publicly that those raids generated intense anger across the country against
Although those targeted raids killed and captured a large number of Taliban
commanders, they also subjected thousands of part-time guerrillas and
supporters to arrest and detention. The effort to weaken the Taliban insurgency
through such violent tactics is bound to continue the cycle of more Pashtuns
vowing revenge against foreign troops and rejecting the Afghan government.
Journalist Anand Gopal, a Pashtun-speaking specialist on Afghanistan,
discovered another form of collective punishment practiced during the
offensive. Gopal told IPS that people in Zhari district reported two cases in
which US and Afghan forces rounded up and detained virtually everyone in a
village after receiving small arms fire from it.
The house demolitions in Kandahar have apparently affected many thousands of
people. The demolitions "have made a whole lot of people very angry, because
they will be cold and hungry in the coming months", said a US source who asked
not to be identified.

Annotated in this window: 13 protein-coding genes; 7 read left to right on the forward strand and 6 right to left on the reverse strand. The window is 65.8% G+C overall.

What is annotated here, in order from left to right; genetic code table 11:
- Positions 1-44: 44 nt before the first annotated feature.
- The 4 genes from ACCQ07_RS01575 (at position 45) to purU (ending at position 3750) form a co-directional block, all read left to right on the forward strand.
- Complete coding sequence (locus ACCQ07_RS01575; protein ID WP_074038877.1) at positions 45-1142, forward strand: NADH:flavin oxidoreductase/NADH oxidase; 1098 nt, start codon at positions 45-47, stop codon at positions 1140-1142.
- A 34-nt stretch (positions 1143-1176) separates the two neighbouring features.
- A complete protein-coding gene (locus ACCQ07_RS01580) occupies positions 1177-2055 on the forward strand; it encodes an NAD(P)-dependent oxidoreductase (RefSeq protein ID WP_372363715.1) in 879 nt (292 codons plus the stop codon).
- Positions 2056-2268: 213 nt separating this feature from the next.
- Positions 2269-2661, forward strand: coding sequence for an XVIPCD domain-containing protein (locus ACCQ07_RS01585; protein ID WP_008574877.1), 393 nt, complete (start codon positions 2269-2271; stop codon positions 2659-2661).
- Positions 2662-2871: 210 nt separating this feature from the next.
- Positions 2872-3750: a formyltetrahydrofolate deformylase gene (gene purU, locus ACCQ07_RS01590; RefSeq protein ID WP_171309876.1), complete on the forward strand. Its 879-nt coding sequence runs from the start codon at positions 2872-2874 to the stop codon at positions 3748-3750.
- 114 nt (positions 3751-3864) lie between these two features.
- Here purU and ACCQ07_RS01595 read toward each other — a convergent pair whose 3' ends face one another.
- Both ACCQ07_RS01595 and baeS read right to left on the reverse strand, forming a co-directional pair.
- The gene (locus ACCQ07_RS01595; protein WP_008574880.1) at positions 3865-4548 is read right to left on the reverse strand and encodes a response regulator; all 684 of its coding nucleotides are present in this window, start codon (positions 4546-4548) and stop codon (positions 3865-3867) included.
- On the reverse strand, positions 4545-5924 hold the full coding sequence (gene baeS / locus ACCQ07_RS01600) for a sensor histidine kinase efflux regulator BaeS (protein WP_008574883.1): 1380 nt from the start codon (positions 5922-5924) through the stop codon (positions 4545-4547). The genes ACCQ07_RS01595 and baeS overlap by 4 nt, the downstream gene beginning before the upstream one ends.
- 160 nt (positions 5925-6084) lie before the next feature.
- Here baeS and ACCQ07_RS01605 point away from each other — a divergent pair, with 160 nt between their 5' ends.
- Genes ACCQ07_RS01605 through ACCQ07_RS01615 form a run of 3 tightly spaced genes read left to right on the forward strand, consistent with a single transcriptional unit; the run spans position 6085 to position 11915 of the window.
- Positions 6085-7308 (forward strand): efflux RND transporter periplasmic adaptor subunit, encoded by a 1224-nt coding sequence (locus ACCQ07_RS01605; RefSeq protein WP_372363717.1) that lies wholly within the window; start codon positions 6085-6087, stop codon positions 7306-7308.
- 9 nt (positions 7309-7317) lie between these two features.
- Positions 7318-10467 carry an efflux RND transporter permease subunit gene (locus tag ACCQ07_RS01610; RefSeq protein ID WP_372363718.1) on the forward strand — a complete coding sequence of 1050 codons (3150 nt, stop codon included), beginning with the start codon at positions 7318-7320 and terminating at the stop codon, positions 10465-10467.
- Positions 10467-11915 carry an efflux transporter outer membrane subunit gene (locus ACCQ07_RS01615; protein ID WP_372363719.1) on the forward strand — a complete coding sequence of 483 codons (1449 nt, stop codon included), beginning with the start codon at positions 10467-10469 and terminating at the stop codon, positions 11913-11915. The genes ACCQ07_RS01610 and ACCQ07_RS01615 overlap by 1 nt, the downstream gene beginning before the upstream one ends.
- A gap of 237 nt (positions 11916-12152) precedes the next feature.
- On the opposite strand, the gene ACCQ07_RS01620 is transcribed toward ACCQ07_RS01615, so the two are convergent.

But the US-NATO command is evidently unconcerned about that anger.
Chandrasekaran quoted a "senior official" as asserting that, by forcing people
to go to the district governor's office to submit their claims for damaged
property, "in effect you're connecting the government to the people."
Now Brigadier General Nick Carter, commander of US-NATO troops in southern
Afghanistan, has openly embraced that justification of the house demolition
policy. In an interview with the AfPak Channel published last week, he
suggested that the demolition of houses "allows the district governor to
connect with the population".
But that connection is certain to be marked by bitterness. A tribal elder in
Panjawaii was quoted by the Post's Chandrasekaran as dismissing the offer of
compensation for houses destroyed as "just kicking dirt in our eyes".
The new level of brutality used in the Kandahar operation indicates that
Petraeus has consciously jettisoned the central assumption of his
counter-insurgency theory, which is that harsh military measures undermine the
main objective of winning over the population.
But there are tell-tale signs that higher-level commanders in Kandahar know
that those tactics will not defeat the Taliban either. Flynn, the US commander
in a section of Arghandab, told the Daily Mail, "At the end of the day, you
cannot kill your way to victory here. It will have to be a political solution."
Gareth Porter is an investigative historian and journalist specializing
in US national security policy. The paperback edition of his latest book,
Perils of Dominance: Imbalance of Power and the Road to War in Vietnam, was
published in 2006.